Credit Jonathan Kingston / National Geographic/Getty Images
Carbon dioxide readings at the Mauna Loa Observatory in Hawaii have reached what atmospheric scientist Ralph Keeling calls a "psychological threshold" of 400 parts per million. The amount of carbon dioxide in the atmosphere has been steadily increasing since near-constant measurements began at the observatory in 1958.
Credit Will von Dauster / NOAA
Pat Lang, of NOAA in Boulder, Colo., measures the amount of greenhouse gases from an air sample. The Boulder lab is part of a global network of air-sampling laboratories that track carbon dioxide levels in the atmosphere.
Earth's atmosphere is entering a new era. A mountaintop research station that has been tracking carbon dioxide for more than 50 years says the level of that gas in our air has reached a milestone: 400 parts per million.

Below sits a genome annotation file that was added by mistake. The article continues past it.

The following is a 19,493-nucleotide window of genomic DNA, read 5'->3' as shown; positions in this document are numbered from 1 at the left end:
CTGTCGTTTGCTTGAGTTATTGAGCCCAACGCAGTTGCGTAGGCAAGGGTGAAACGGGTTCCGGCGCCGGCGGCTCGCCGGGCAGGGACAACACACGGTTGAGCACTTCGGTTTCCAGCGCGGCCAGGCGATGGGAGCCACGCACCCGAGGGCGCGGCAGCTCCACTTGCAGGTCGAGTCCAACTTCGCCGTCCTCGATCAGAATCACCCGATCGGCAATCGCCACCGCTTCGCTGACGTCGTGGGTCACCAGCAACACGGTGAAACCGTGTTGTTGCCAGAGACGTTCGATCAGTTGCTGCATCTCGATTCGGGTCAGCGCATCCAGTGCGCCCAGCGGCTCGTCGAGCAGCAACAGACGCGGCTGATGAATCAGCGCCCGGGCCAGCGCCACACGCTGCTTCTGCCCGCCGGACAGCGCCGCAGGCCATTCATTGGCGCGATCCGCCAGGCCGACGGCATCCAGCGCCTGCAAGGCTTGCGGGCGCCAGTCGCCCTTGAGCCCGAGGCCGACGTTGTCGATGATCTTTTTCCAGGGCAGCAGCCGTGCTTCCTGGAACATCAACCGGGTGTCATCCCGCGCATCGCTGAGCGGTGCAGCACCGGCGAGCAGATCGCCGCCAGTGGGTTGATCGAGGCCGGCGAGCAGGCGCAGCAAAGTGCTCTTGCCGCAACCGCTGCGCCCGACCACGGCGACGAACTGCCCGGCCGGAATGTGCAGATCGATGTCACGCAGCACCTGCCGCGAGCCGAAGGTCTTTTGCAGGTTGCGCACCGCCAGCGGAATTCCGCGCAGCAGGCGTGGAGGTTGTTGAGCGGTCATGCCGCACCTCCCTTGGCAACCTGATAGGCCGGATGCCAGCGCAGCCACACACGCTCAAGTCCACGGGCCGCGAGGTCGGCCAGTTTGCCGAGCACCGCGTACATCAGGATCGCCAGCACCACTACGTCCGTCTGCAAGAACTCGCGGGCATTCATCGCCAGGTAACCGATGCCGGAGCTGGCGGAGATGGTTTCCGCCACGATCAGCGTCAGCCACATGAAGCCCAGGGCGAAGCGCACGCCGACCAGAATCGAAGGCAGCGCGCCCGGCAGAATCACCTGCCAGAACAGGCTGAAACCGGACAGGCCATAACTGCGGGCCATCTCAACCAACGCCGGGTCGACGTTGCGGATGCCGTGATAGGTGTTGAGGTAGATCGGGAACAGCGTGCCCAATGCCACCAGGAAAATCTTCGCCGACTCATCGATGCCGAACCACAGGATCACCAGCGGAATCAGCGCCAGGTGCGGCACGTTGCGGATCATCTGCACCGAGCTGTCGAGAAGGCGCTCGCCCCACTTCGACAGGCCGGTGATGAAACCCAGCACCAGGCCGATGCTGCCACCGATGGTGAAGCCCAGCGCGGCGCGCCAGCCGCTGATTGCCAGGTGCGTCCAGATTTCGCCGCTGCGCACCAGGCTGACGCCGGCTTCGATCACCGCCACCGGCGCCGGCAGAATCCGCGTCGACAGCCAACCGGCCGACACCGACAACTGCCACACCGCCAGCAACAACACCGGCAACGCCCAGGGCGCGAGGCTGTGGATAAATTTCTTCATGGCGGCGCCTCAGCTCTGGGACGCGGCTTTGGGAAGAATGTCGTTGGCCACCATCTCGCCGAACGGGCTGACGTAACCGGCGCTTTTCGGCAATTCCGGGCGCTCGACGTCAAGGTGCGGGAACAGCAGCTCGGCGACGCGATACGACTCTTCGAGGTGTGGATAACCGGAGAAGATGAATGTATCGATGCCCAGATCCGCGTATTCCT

That number is one of the clearest measures of how human beings are changing the planet. It shows how much carbon we have put into the air from burning fossil fuels — and that carbon dioxide drives global warming.
This measurement comes from Mauna Loa, Hawaii, a remote volcano where the air is largely free of local influences.
I'm Michel Martin, and this is TELL ME MORE from NPR News. Now it's time for our weekly visit to the Barbershop, where the guys talk about what's in the news and what's on their minds. Sitting in the chairs for a shape-up this week are writer and culture critic Jimi Izrael, with us in Washington, D.C.
This is TELL ME MORE from NPR News. I'm Michel Martin. Coming up, even for devoted Christians reading every word of the bible may be a once in a lifetime challenge. In a minute, we'll hear from a man who decided to copy the entire book by hand. And he tells us he's not even particularly religious. We'll think you'll be intrigued by what he has to say in a few minutes.